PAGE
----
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Memories: From Moscow to the Black Sea
Teffi, Irina Steinberg, Anne Marie Jackson, Robert Chandler, Elizabeth Chandler, Edythe C. Haber
The Inner Life of Cats: The Science and Secrets of Our Mysterious Feline Companions
Thomas McNamee, Bob Reed
Collection: The Tailor of Panama / Our Game / The Night Manager
John le Carré
The Inner Life of Cats: The Science and Secrets of Our Mysterious Feline Companions
Thomas McNamee
Furry Logic: The Physics of Animal Life
Liz Kalaugher, Matin Durrani
Progress: 127/304 pages
Sherlock Holmes: The Definitive Collection
Arthur Conan Doyle, Stephen Fry
The Woman In White
Wilkie Collins
Merlin Trilogy
Mary Stewart
Progress: 340/928 pages
Quartet in Autumn
Barbara Pym
Progress: 99/186 pages

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The Saltmarsh Murders - Gladys Mitchell
Whose Body? - Dorothy L. Sayers, Mark Meadows
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"You only live once, but if you do it right, once is enough." ― Mae West


"The man who does not read has no advantage over the man who cannot read." ― Mark Twain


"Women and cats will do as they please, and men and dogs should relax and get used to the idea." ― Robert A. Heinlein


"Always be a first rate version of yourself and not a second rate version of someone else." ― Judy Garland
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Project Hamlet

24 Festive Tasks: Door 8 - Penance Day, Book

The Brimstone Wedding - Barbara Vine The Brimstone Wedding - Barbara Vine, Juliet Stevenson

Tedious, predictable, and boring beyond belief.  I'd never have thought I'd actually ever say this about a book by Barbara Vine (Ruth Rendell in her standalone thriller writer incarnation), but there we are -- and not even Juliet Stevenson's lovely narration could do anything about it.  The tedium of unhappy marriage and an ultimately equally unhappy adulterous affair, experienced by two women of different generations and different social classes who tell each other their respective stories ... yawn.  Been there, done that, all probably pretty realistic, especially the present-day story, but by the same token that narrative strain in particular is just utterly predictable.  OK, OK, the "marriage" bit was perhaps foreseeable given this book's title, but in view of the author and since the title also has the word "brimstone" in it, I really was expecting a bit more of the hellfire and demonic machinations that Vine normally so excels in.  But even in the older woman's story, which is marginally more interesting, the "big reveal" at the end had been telegraphed pretty much from the start, and the book ends with a twist intended to tie both stories together even more firmly which (1) also was not exactly a surprise, given the amount of foreshadowing in that particular direction, and (2) is in itself, never mind the foreshadowing, artificial to the nth degree and as unnecessary to the storyline as an extra limb.  Shame, Baroness Rendell; I'd have expected so much better from you!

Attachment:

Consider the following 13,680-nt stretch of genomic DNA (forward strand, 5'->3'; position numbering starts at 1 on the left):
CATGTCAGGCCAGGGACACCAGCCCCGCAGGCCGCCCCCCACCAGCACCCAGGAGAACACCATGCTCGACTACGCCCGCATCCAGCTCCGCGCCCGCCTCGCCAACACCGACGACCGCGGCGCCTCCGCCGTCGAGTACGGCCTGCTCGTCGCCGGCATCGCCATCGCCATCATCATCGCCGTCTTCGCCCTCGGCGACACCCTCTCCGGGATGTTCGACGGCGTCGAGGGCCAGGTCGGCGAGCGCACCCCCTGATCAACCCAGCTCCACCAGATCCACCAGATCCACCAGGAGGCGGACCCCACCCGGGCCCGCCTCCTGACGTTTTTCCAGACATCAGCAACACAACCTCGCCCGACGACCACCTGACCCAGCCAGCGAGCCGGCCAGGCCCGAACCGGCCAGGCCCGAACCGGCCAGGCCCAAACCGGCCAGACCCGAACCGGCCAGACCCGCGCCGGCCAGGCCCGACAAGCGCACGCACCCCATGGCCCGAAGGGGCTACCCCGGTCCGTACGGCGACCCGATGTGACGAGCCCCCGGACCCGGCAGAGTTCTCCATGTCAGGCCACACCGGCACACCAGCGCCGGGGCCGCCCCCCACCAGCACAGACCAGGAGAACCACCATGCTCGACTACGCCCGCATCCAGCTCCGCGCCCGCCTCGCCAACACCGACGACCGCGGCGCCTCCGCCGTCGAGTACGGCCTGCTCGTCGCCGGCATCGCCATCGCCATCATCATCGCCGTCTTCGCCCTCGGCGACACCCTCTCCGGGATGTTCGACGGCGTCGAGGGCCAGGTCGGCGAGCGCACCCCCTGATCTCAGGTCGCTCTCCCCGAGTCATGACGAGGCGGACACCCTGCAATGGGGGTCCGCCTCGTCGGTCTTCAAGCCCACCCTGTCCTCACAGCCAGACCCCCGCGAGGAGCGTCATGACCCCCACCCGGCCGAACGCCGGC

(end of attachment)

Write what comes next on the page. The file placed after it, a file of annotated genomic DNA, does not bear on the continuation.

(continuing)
However, since this book is literally brimming (bad pun intended) with people searching their souls, hiding guilty secrets -- not only of the adulterous kind -- and seeking absolution, I'm claiming this as my read for Penance Day so as to at least get something out of it after all.  This is incidentally also the only reason why I finished it.